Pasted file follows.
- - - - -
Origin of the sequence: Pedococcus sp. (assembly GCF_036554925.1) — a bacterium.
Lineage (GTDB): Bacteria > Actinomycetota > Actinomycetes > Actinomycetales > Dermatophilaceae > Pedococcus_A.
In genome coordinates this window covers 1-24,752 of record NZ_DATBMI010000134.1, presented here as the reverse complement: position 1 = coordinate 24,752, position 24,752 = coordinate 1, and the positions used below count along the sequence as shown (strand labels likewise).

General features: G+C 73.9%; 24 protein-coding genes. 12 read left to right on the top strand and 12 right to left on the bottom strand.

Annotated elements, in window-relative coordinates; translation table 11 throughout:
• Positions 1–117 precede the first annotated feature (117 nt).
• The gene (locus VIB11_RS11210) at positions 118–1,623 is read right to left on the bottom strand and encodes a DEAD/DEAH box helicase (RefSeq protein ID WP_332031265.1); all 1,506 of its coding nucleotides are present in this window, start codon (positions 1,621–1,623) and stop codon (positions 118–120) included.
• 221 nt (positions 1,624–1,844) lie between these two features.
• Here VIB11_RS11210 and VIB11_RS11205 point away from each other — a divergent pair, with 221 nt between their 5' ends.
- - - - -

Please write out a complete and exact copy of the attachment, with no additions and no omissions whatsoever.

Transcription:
Origin of the sequence: Pedococcus sp. (assembly GCF_036554925.1) — a bacterium.
Lineage (GTDB): Bacteria > Actinomycetota > Actinomycetes > Actinomycetales > Dermatophilaceae > Pedococcus_A.
In genome coordinates this window covers 1-24,752 of record NZ_DATBMI010000134.1, presented here as the reverse complement: position 1 = coordinate 24,752, position 24,752 = coordinate 1, and the positions used below count along the sequence as shown (strand labels likewise).

General features: G+C 73.9%; 24 protein-coding genes. 12 read left to right on the top strand and 12 right to left on the bottom strand.

Annotated elements, in window-relative coordinates; translation table 11 throughout:
• Positions 1–117 precede the first annotated feature (117 nt).
• The gene (locus VIB11_RS11210) at positions 118–1,623 is read right to left on the bottom strand and encodes a DEAD/DEAH box helicase (RefSeq protein ID WP_332031265.1); all 1,506 of its coding nucleotides are present in this window, start codon (positions 1,621–1,623) and stop codon (positions 118–120) included.
• 221 nt (positions 1,624–1,844) lie between these two features.
• Here VIB11_RS11210 and VIB11_RS11205 point away from each other — a divergent pair, with 221 nt between their 5' ends.